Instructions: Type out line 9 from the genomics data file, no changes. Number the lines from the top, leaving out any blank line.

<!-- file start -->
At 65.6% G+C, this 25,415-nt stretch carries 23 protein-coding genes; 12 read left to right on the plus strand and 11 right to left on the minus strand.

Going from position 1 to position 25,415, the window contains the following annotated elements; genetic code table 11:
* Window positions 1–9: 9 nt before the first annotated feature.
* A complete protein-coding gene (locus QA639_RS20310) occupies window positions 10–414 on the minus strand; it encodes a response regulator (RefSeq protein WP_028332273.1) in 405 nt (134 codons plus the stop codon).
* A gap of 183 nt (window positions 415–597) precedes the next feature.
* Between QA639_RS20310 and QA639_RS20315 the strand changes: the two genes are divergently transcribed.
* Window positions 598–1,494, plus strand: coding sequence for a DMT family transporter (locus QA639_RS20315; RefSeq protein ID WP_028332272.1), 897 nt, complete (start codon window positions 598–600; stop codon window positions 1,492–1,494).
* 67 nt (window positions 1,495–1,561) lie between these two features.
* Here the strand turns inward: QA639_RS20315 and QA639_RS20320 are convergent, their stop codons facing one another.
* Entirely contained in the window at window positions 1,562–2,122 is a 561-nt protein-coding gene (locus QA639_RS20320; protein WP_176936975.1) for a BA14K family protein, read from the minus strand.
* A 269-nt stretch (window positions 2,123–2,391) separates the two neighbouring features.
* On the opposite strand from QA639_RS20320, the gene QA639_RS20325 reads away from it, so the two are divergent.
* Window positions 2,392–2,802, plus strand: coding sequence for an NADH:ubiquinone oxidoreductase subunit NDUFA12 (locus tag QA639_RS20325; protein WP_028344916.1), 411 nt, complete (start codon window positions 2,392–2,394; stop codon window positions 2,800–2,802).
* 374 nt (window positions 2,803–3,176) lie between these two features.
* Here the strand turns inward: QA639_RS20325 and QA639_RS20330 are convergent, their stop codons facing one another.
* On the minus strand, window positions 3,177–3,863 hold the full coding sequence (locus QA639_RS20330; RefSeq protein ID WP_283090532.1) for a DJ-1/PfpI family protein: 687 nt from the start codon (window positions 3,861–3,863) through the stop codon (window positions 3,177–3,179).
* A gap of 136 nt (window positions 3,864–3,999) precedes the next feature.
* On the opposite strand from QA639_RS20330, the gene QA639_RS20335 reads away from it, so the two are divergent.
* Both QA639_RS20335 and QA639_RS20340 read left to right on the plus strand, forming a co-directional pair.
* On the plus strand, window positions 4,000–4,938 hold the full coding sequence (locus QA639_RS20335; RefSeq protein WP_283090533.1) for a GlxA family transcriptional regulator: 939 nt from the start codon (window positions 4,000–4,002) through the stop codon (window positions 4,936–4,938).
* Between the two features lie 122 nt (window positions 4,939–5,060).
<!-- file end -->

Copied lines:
* Here the strand turns inward: QA639_RS20315 and QA639_RS20320 are convergent, their stop codons facing one another.